2 year old peach trees: Reliance & Intrepid are dead. 1 year old peach trees: madison, veteran, contender, PF24c, blushingstar - all dead. My ground was probably too wet/poorly drained. In the same area I lost a few european plums but more than half of my plums survived. Nearby (but in a little bit higher location), 1 year old cherries all survived and are thriving: blackgold, whitegold, lapins, meteor, mesabi, surecrop, montmorency. All the tarts will have fruit. The blackgold might have a few cherries. Also, I planted a bluebyrd plum, geneva mirabelle plum and 2 surefire cherries after Thanksgiving and they are all thriving(!). I planted these on decent mounds and mulched well. One of the surefires has 3 cherries on it. These trees came from Cummins Nursery. 1 year old currants and honeyberries are also thriving near the location the other trees died. All will have fruit. 2 year-old heritage red, nova red, bristol black and jewel black raspberries seem ok. 2 year old honeycrisp apple thriving with lots of blossoms. Granny Smith apple ok. Yellow delicious apple ok. Most of the trees that died were in a 90â x 50â deer fence enclosure so I decided to till some of that area for a garden and now realize the area was much wetter that I thought. I think the wet soil contributed a lot to the trees dying. IâÂÂm putting in some drainage ditches in the future. When I pulled the trees up they all had some very strong woody roots that seemed like fresh, strong wood BUT the feeder roots were few and far between and seemed like dried out rubber bands. A guy down the street had a 10 year+ old peach tree that was loaded with peaches last year. This tree only recently showed signs of life, but now appears to have lots of green.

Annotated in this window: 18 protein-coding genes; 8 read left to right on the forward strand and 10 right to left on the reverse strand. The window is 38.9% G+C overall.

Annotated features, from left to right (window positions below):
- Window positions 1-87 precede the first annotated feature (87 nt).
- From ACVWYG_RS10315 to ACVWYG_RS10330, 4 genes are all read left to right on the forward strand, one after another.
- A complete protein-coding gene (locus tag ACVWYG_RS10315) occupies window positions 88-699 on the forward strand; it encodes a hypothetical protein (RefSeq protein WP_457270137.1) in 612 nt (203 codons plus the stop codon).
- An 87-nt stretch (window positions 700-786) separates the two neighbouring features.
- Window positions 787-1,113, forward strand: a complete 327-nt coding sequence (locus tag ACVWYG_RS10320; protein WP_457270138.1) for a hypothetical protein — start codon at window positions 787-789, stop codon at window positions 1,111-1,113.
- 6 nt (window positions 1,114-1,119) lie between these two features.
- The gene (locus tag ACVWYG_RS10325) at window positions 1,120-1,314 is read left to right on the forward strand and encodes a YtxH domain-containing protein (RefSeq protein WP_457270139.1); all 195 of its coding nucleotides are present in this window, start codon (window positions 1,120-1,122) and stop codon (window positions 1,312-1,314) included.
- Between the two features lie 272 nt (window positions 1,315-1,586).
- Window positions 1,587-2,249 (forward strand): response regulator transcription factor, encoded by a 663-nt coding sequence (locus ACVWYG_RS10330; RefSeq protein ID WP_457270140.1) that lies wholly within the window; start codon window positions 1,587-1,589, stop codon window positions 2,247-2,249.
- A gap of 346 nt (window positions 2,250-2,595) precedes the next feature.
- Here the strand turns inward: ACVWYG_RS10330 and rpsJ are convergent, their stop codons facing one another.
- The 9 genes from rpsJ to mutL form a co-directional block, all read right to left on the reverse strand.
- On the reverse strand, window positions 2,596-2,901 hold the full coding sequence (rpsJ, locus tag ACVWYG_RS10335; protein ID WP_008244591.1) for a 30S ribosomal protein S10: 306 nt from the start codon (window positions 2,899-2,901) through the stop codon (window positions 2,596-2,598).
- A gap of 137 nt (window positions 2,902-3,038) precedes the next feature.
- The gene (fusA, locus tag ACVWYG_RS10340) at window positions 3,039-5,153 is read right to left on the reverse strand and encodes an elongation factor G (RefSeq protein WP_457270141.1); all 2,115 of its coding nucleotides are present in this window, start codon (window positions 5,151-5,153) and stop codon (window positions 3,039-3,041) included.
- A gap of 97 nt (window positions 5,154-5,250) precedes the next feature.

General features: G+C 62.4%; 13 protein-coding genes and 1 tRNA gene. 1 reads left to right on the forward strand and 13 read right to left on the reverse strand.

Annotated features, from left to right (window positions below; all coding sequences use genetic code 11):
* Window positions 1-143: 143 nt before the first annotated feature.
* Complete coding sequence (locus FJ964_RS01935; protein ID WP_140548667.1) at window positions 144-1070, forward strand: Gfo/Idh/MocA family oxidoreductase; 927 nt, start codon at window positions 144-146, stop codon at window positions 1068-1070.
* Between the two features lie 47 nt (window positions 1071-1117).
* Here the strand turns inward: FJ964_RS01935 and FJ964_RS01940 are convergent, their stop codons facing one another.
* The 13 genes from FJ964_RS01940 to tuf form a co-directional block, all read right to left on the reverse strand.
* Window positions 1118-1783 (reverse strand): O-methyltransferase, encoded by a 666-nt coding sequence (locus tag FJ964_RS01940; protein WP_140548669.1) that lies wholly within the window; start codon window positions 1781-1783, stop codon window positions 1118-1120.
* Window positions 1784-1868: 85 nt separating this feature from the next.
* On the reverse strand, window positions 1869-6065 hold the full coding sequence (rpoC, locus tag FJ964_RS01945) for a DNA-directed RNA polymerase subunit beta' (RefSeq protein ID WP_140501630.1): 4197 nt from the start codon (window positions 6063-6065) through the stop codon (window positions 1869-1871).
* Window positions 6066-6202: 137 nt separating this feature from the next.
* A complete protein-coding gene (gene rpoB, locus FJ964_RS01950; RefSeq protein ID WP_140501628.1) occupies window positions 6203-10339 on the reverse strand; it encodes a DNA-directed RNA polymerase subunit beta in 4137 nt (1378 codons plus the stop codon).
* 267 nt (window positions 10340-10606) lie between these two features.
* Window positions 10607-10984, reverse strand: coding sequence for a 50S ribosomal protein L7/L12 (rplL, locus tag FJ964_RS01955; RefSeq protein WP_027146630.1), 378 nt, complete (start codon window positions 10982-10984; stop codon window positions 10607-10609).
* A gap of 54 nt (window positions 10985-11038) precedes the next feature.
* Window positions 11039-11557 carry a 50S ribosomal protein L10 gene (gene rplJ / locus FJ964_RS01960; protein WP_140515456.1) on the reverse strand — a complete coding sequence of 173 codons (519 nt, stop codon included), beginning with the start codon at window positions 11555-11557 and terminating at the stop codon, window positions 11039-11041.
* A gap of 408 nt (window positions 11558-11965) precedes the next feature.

Bookmark   May 14, 2014 at 8:41PM
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lsoh

Thanks for your input.

    Bookmark   May 20, 2014 at 8:45PM
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mamuang_gw

I'm in Central MA, zone 6a but felt like 5a (or even 4 some nights) this past winter. It got down to -15 to -18 a few times and below zero many times. Very cold for a long time.

The only fruit trees that suffered the most are peaches. Lost flower buds anywhere from 20--80% and some young shoot tips were dead, too.